Hearing Examiner

The Hearing Examiner reviews and interprets land use regulations, conducts hearings, makes decisions and recommendations on land use applications, hears administrative appeals on permits, decisions or determinations made by city officials, and reviews and hears other matters as provided for in the Oak Harbor Municipal Code and other ordinances.

The City Council created the hearing examiner system in May 2004 to ensure that fair and impartial decisions are made on project permits that are quasi-judicial in manner and administrative decisions by city departments. Additionally, the Hearing Examiner provides judgment on code enforcement actions.

Defining Quasi-Judicial

The Hearing Examiner serves as a city official on quasi-judicial matters. Quasi-judicial generally relates to a specific site, might involve a public hearing, usually affects specific parties and includes evidence for or against the proposal. These types of decisions are different than legislative actions, such as adopting new zoning ordinances, which tend to affect a much wider area and involve many more people. (Note: planning matters involving legislative action go through the City Planning Commission and require City Council approval.)


The Hearing Examiner serves in a role similar to that of a judge. The Hearing Examiner ensures that parties receive proper due process; and issues final decisions on some land use applications and makes recommendations to the City Council on others. In the case of code enforcement hearings, the Hearing Examiner determines whether a violation occurred and if so what monetary penalties are accessed.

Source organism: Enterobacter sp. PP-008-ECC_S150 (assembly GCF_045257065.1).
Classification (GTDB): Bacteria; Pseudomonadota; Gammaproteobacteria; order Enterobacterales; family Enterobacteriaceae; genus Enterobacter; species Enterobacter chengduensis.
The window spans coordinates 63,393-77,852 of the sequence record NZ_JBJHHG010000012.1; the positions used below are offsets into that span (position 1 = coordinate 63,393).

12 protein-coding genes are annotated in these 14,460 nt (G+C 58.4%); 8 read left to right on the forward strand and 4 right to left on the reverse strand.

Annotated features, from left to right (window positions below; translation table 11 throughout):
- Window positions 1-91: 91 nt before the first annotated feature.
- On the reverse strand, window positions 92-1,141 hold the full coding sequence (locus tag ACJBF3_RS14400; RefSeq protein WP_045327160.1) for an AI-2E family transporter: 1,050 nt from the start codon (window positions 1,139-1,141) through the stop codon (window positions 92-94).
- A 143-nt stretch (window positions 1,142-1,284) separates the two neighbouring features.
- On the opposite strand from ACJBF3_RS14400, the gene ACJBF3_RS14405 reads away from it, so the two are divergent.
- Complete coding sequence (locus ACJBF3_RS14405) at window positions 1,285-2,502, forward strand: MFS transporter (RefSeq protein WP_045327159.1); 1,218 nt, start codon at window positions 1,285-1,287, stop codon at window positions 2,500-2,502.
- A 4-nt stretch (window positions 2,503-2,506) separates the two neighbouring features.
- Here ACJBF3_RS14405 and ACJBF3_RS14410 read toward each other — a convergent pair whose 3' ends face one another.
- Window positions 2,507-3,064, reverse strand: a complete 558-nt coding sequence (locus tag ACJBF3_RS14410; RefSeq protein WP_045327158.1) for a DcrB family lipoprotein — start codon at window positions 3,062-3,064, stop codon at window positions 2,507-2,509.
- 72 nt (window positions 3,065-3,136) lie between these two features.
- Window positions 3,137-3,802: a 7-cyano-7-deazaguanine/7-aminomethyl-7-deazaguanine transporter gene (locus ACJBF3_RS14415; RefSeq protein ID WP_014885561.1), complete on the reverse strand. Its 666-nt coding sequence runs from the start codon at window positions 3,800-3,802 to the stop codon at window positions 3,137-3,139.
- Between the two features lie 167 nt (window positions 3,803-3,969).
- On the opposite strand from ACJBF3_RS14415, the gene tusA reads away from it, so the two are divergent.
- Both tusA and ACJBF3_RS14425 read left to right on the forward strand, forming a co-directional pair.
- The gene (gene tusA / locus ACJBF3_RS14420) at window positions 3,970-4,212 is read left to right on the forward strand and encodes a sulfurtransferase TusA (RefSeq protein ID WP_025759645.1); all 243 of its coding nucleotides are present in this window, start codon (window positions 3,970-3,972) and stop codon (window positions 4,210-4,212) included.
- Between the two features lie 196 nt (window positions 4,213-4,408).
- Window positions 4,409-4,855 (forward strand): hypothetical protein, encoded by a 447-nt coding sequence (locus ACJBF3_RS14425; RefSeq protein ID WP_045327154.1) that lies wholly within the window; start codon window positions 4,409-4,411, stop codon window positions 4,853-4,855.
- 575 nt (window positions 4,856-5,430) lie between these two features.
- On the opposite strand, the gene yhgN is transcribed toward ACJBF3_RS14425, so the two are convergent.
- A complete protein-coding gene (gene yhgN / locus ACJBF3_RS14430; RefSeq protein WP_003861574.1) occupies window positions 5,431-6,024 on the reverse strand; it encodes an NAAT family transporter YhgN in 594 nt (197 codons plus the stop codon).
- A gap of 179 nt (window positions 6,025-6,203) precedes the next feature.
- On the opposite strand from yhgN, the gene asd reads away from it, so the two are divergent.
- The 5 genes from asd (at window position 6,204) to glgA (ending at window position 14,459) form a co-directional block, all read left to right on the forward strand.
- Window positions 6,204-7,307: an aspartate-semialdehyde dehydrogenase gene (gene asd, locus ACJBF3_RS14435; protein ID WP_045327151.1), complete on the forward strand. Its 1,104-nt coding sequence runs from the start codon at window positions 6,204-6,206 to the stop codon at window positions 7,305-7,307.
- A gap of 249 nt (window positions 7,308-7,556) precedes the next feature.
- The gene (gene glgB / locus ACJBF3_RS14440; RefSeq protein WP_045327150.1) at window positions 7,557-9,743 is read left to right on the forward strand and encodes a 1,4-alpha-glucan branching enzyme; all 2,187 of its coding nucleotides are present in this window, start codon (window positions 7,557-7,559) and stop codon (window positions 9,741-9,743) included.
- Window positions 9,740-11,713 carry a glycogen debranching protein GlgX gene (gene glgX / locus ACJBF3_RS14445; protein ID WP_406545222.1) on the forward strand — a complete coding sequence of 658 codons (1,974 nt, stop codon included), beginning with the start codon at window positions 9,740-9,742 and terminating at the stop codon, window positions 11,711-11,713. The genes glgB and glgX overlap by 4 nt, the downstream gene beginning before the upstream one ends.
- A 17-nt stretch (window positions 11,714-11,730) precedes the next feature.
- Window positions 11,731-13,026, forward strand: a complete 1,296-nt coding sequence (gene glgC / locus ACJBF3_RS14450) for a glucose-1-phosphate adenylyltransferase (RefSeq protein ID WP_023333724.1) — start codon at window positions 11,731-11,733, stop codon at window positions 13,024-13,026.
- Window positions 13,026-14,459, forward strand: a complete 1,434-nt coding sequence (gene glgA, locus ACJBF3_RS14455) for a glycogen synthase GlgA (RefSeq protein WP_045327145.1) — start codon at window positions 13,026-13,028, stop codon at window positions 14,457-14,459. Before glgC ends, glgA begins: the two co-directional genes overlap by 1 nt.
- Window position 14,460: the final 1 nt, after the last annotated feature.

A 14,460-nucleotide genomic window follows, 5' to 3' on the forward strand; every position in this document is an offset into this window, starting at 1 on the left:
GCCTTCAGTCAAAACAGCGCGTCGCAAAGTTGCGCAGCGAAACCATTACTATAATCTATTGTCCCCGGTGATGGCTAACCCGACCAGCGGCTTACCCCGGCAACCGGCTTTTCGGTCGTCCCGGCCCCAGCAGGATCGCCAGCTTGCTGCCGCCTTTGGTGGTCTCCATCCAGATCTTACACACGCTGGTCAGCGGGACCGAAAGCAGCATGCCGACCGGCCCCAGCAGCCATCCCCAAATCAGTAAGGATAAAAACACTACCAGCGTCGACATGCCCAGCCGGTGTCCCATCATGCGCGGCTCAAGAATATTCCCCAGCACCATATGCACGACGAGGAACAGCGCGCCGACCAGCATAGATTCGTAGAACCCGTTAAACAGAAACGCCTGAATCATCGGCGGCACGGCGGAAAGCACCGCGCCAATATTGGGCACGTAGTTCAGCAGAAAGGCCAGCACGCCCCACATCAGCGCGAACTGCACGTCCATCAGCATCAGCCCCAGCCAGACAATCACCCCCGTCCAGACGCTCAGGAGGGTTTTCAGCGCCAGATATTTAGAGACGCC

The Public's Role in Quasi-Judicial Actions

Anyone interested in the outcome of the project approval process has a right to be heard. You can present oral and/or provide written testimony for or against the proposal. Public testimony ensures that a complete record is available for a decision. When providing testimony, it is very important to present facts, as they are the foundation for issuing a decision. The decision must meet the legal criteria, which comes from applying the city's ordinances and state statutes. If the legal criteria are satisfied, the decision must be to approve, even if popular opinion is contrary. If the criteria are not satisfied, the decision must be to deny.

Types of Hearings

Hearing on Land Use Application

The City can hold only one open record hearing on a land use application involving a quasi-judicial decision (Chapter 36.70B RCW). The purpose of the hearing is to give the public an opportunity to present evidence to be included in the official record. Participation by everyone with an interest is highly encouraged. The official record becomes the source for making the final decision.

Administrative Appeal Hearing

When a person, who is a party of record, disputes a decision by a city department, they can appeal the decision to the Hearing Examiner as a means for a timely and fair resolution to their dispute. Appeal hearings are generally closed record and limited to the parties of record so the opportunity for public comment is limited.

Code Enforcement Hearing

Code enforcement actions involve nuisances and life safety issues. Code enforcement hearings are similar to traffic court and are not open to public testimony.

Prohibited Ex Parte Contacts

Because the Hearing Examiner hearings are quasi-judicial, all persons are prohibited from contacting the examiner outside the public hearing for the purpose of influencing a decision. Any contacts made, must be publicly disclosed at the hearing. Similarly, contacting a member of the City Council for the purpose of influencing a decision on a quasi-judicial action before them can lead to disqualifying that council member from the decision. If a person believes that ex parte communications have occurred, it should promptly be brought to the attention of the affected official.

For further information about the City of Oak Harbor's Hearing Examiner please see Oak Harbor's Municipal Code Chapter 18.40.